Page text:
The early morning clouds are slowly lifting and it's becoming a very hot sunny day. The large, raucous nunbirds are screaming overhead as they hunt for their next meal, and tiny songbirds in nearby trees trill their songs. A soft cool breeze wafts over me as I try to write, making it difficult to stay awake and concentrate. Yes, I'm back in my part-time home in East Africa, surrounded by many friends who have become my adopted family over my years of volunteer work (as well as my photography) here. I know that I'll meet many new friends from all over the world as they, too, accept the challenges of helping to make a better life for the natives here, and I'll have many intriguing stories to share back in the U.S.
As an osteoarthritis patient (who also, unfortunately, has rheumatoid arthritis), the low humidity days really help lower my pain levels and the heat also helps my joints. Of course, we often have somewhat brutal temperatures with little relief in sight. Additional challenges are our frequent electricity outages as well as occasional "bonuses" of no water either! Because of my mobility problems, our rutted rocky roads and paths produce additional problems for me, making normal transport (that of walking) somewhat impossible If I'm unable to contact one of my taxi drivers, I'm somewhat of a captive for the day! The most popular and inexpensive form of local transport, other than walking, is the dala dala -- a rather creative, abstract, and somewhat dangerous small, rickety bus which is always overcrowded, noisy and seldom in good repair. I survived one dala dala ride a few years ago and don't wish to tempt fate by trying again!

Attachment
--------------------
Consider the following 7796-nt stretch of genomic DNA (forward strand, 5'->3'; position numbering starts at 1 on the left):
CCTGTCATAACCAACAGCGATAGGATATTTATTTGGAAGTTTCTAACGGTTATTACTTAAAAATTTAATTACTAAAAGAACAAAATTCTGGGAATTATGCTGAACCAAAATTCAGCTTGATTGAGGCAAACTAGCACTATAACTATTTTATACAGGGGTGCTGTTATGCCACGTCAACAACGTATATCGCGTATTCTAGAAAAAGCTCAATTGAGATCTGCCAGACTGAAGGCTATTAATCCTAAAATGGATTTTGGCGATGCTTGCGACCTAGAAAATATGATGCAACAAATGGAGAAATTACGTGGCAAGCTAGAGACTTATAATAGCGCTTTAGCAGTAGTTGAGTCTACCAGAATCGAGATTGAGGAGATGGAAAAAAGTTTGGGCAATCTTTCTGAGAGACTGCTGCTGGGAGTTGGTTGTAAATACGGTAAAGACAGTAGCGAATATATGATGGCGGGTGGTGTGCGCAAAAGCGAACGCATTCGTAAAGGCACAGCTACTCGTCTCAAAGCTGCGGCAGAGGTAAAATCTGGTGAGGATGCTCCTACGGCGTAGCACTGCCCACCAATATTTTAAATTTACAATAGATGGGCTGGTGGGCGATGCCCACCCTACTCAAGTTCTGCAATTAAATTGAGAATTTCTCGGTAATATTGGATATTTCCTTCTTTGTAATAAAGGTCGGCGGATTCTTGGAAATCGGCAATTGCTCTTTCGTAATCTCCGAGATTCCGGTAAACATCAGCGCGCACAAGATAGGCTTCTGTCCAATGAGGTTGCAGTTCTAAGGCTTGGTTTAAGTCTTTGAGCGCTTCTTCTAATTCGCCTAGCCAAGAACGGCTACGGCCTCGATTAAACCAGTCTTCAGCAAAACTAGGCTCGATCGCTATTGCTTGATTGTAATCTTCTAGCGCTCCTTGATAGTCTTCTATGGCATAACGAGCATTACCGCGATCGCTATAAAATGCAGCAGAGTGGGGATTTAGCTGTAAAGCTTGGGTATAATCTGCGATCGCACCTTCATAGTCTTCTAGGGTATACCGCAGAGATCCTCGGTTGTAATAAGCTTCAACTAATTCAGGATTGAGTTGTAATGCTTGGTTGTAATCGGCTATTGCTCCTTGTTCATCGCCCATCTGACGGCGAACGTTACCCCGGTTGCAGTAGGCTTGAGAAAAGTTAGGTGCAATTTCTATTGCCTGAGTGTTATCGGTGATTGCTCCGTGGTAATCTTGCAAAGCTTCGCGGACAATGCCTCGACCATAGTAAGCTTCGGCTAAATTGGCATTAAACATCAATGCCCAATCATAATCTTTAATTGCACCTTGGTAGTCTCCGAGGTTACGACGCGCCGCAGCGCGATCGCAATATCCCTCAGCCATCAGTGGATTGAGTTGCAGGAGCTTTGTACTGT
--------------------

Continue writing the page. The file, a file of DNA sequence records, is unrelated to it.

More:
Although in the U.S., gardening is completed for the season, I love the awesome soil and fertilizer readily available here to plant most anything at any time of year in spite of the heat. Our head gardener and I have formed a very productive team and I'm able to share hints for gardening from America. Yes, I also join in much of the actual planting, pruning, etc. which can be great exercise for me. In spite of the weather, (no rain) we have awesome new crops of wax beans, green beans, courgettes and much more. We have cabbage, sweet potatoes and a massive crop of sweet basil which we are selling to local dukas (tiny shops).
Amani, the gardener, delivered six loads of fertilizer the other day to augment our gardens. Much to my horror, immense grubworms started emerging from the load. When I explained why we had to get rid of them, he dug them all out and "served" them to our VERY happy chickens! My English classes I'm teaching to the Mamas from the Bush began two weeks ago and my new students are very excited because they've never had any schooling before. To add to the curriculum, I'm also adding a small daily exercise program to help them with their arthritis - a true bonus for all!
I know I'm where I want to be; I know that I'm making a positive difference in many people's lives!
Mama P (pattye)